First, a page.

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Unsteady 1D and 2D hydraulic models with ice dam break for quaternary megaflood, Altai mountains, southern Siberia

Unsteady 1D and 2D hydraulic models with ice dam break for quaternary megaflood, Altai mountains, southern Siberia
Unsteady 1D and 2D hydraulic models with ice dam break for quaternary megaflood, Altai mountains, southern Siberia
One of the largest known floods occurred during the Late Quaternary, emanating from an ice-dammed lake in Asia. Glacial lake Kuray–Chuja was formed by a 600-m-high ice dam converging in the Chuja River valley of the Altai Mountains in southern Siberia. The dam impounded up to 594 km3 of water in the Kuray and Chuja basins.

At least three floods from lake Kuray–Chuja occurred, but only the largest, or the most recent, is modelled herein. The discharge, through an ice dam breach by tunnelling or over-topping, is analysed using dam breach equations including one specifically developed for ice dam failures. From these calculations it is concluded that the ice dam need not have failed when the water was at a maximum depth (i.e. 600 m deep) but, in consideration with flood routing models, it is probable that the lake emptied by over-topping under conditions of maximum water level. Although an over-topping model is favoured, a collapse of the ice dam due to initial tunnel development in the ice body cannot be precluded.

The resultant flood wave ran down the Chuja River valley to the confluence with the Katun River and beyond. One-dimensional and two-dimensional unsteady and non-uniform flow modelling of the flood wave routed down the river valleys is presented that includes modelling a channel bifurcation at the confluence and backwater effects. The depth of the flood model is constrained by the altitudes of the tops of giant bars deposited by the palaeoflood, which indicate maximum flood stage.

The results of the ice dam failure calculations and the flow modelling are independent of each other and are consistent, indicating in each case a flood of the order of 10 M m3 s? 1, with best-fit solutions providing estimated peak flood discharges of 9 to 11 M m3 s? 1. A breach, 1 km wide and 250 m deep, developed in the ice dam in as little as 11.6 h whereas the flood duration required to evacuate the total lake volume was around 1 day.
catastrophic flood, jökulhlaups, ice dams, glacial lakes, spillways, altai mountains
0921-8181
24-34
Carling, Paul
8d252dd9-3c88-4803-81cc-c2ec4c6fa687
Villanueva, Ignacio
c18eaae9-e444-49aa-a709-b9f3f41f2785
Herget, Juergen
d0ee8293-218f-42bd-85c4-0fe93c767412
Wright, Nigel
294cc92f-c3fe-4b54-bbd0-88109de01c2a
Borodavko, Pavel
6cff8326-ad51-4635-a8d2-1a3635afc653
Morvan, Hervé
ef53c8c3-76b4-459c-9f85-cb2de44a19b3
Carling, Paul
8d252dd9-3c88-4803-81cc-c2ec4c6fa687
Villanueva, Ignacio
c18eaae9-e444-49aa-a709-b9f3f41f2785
Herget, Juergen
d0ee8293-218f-42bd-85c4-0fe93c767412
Wright, Nigel
294cc92f-c3fe-4b54-bbd0-88109de01c2a
Borodavko, Pavel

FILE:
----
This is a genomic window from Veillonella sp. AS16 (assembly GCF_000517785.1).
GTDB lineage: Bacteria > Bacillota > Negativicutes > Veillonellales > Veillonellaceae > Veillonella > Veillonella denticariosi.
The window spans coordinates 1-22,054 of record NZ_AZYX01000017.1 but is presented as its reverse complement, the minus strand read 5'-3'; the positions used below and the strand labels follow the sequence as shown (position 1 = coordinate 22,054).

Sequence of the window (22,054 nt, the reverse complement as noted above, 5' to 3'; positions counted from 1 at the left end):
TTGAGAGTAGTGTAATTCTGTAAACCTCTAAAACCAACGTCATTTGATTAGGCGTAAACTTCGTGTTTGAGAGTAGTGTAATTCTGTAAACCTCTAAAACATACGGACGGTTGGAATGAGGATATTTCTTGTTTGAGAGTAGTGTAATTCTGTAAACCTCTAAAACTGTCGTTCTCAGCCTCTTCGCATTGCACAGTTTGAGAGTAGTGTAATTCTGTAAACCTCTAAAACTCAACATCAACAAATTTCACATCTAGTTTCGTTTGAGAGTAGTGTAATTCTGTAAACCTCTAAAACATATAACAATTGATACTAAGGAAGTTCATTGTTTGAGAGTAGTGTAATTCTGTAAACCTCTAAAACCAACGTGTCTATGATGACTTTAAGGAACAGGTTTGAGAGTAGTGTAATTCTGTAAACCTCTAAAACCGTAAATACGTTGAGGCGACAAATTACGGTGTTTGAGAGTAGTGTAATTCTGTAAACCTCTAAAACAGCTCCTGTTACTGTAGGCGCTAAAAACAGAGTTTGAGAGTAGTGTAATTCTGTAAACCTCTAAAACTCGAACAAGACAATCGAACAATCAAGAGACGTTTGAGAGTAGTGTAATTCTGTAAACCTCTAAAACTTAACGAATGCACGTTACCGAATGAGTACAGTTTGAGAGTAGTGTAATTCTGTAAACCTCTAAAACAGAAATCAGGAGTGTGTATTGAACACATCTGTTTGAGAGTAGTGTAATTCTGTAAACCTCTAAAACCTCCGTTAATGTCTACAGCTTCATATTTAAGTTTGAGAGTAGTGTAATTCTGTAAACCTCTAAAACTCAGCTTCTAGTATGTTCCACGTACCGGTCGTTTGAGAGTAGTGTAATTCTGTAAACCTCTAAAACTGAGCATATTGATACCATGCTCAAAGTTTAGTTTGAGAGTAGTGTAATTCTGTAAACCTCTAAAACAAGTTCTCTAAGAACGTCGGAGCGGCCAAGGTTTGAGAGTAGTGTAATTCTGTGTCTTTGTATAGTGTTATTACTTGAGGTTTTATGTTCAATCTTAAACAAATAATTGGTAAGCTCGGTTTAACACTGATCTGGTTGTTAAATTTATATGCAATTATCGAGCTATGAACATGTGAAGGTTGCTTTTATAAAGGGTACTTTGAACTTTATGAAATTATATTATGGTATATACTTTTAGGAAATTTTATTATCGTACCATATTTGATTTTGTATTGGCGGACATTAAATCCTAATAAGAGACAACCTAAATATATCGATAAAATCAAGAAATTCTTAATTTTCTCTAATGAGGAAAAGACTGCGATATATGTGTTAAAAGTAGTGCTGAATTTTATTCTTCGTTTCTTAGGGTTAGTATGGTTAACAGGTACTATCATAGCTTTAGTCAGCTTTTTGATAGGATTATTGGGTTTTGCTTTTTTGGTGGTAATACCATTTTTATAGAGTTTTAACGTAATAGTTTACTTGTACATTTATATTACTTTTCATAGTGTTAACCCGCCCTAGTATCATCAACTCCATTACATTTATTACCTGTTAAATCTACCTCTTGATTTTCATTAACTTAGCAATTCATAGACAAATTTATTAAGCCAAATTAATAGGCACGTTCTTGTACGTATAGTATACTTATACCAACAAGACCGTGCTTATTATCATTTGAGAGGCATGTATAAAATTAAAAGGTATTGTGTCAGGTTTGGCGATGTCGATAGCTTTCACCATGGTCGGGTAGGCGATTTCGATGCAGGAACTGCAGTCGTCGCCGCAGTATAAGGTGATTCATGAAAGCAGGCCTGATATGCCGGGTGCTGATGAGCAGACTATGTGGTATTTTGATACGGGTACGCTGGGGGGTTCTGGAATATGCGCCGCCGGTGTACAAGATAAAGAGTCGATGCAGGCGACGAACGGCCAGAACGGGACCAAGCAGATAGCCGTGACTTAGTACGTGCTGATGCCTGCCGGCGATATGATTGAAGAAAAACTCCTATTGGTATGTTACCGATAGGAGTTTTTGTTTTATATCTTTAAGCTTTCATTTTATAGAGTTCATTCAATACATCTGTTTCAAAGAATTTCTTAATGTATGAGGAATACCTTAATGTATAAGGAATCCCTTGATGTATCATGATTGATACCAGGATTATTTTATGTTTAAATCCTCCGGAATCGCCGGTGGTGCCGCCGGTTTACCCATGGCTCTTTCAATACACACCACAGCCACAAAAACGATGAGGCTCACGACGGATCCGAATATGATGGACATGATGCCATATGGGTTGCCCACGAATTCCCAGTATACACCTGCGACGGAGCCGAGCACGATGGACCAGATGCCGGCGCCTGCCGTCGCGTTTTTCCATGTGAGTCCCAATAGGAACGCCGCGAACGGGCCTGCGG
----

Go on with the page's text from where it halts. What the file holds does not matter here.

6cff8326-ad51-4635-a8d2-1a3635afc653
Morvan, Hervé
ef53c8c3-76b4-459c-9f85-cb2de44a19b3

Carling, Paul, Villanueva, Ignacio, Herget, Juergen, Wright, Nigel, Borodavko, Pavel and Morvan, Hervé (2010) Unsteady 1D and 2D hydraulic models with ice dam break for quaternary megaflood, Altai mountains, southern Siberia. Global and Planetary Change, 70 (1-4), 24-34. (doi:10.1016/j.gloplacha.2009.11.005).

Record type: Article

Abstract

One of the largest known floods occurred during the Late Quaternary, emanating from an ice-dammed lake in Asia. Glacial lake Kuray–Chuja was formed by a 600-m-high ice dam converging in the Chuja River valley of the Altai Mountains in southern Siberia. The dam impounded up to 594 km3 of water in the Kuray and Chuja basins.

At least three floods from lake Kuray–Chuja occurred, but only the largest, or the most recent, is modelled herein. The discharge, through an ice dam breach by tunnelling or over-topping, is analysed using dam breach equations including one specifically developed for ice dam failures. From these calculations it is concluded that the ice dam need not have failed when the water was at a maximum depth (i.e. 600 m deep) but, in consideration with flood routing models, it is probable that the lake emptied by over-topping under conditions of maximum water level. Although an over-topping model is favoured, a collapse of the ice dam due to initial tunnel development in the ice body cannot be precluded.

The resultant flood wave ran down the Chuja River valley to the confluence with the Katun River and beyond. One-dimensional and two-dimensional unsteady and non-uniform flow modelling of the flood wave routed down the river valleys is presented that includes modelling a channel bifurcation at the confluence and backwater effects. The depth of the flood model is constrained by the altitudes of the tops of giant bars deposited by the palaeoflood, which indicate maximum flood stage.

The results of the ice dam failure calculations and the flow modelling are independent of each other and are consistent, indicating in each case a flood of the order of 10 M m3 s? 1, with best-fit solutions providing estimated peak flood discharges of 9 to 11 M m3 s? 1. A breach, 1 km wide and 250 m deep, developed in the ice dam in as little as 11.6 h whereas the flood duration required to evacuate the total lake volume was around 1 day.

Full text not available from this repository.

More information

Published date: February 2010
Keywords: catastrophic flood, jökulhlaups, ice dams, glacial lakes, spillways, altai mountains
Organisations: Environmental Processes & Change

Identifiers

Local EPrints ID: 150733
URI: http://eprints.soton.ac.uk/id/eprint/150733
ISSN: 0921-8181
PURE UUID: e693a7af-18a5-4025-89a5-e2e58f91faa9

Catalogue record

Date deposited: 06 May 2010 09:16
Last modified: 17 Jul 2019 00:01

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